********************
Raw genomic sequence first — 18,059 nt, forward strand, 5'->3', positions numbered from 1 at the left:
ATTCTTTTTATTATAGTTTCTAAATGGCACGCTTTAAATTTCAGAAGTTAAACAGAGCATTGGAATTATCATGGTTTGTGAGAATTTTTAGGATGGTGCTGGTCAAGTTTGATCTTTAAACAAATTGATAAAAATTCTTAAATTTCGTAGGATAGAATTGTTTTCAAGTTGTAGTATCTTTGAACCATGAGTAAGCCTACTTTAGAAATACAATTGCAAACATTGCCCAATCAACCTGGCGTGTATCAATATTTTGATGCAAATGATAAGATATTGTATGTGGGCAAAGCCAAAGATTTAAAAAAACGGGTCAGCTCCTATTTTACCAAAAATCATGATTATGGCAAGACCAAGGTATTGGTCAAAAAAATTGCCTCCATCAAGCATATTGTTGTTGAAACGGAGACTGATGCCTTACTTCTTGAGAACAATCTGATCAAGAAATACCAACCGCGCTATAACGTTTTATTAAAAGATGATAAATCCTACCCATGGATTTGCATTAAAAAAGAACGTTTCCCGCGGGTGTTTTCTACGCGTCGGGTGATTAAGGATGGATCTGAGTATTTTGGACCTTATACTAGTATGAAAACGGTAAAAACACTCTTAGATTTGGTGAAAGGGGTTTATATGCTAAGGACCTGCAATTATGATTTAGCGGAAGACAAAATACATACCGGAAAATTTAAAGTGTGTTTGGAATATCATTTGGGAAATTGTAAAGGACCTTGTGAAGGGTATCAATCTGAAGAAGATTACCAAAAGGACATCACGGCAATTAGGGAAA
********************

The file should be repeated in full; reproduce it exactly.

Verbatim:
Raw genomic sequence first — 18,059 nt, forward strand, 5'->3', positions numbered from 1 at the left:
ATTCTTTTTATTATAGTTTCTAAATGGCACGCTTTAAATTTCAGAAGTTAAACAGAGCATTGGAATTATCATGGTTTGTGAGAATTTTTAGGATGGTGCTGGTCAAGTTTGATCTTTAAACAAATTGATAAAAATTCTTAAATTTCGTAGGATAGAATTGTTTTCAAGTTGTAGTATCTTTGAACCATGAGTAAGCCTACTTTAGAAATACAATTGCAAACATTGCCCAATCAACCTGGCGTGTATCAATATTTTGATGCAAATGATAAGATATTGTATGTGGGCAAAGCCAAAGATTTAAAAAAACGGGTCAGCTCCTATTTTACCAAAAATCATGATTATGGCAAGACCAAGGTATTGGTCAAAAAAATTGCCTCCATCAAGCATATTGTTGTTGAAACGGAGACTGATGCCTTACTTCTTGAGAACAATCTGATCAAGAAATACCAACCGCGCTATAACGTTTTATTAAAAGATGATAAATCCTACCCATGGATTTGCATTAAAAAAGAACGTTTCCCGCGGGTGTTTTCTACGCGTCGGGTGATTAAGGATGGATCTGAGTATTTTGGACCTTATACTAGTATGAAAACGGTAAAAACACTCTTAGATTTGGTGAAAGGGGTTTATATGCTAAGGACCTGCAATTATGATTTAGCGGAAGACAAAATACATACCGGAAAATTTAAAGTGTGTTTGGAATATCATTTGGGAAATTGTAAAGGACCTTGTGAAGGGTATCAATCTGAAGAAGATTACCAAAAGGACATCACGGCAATTAGGGAAA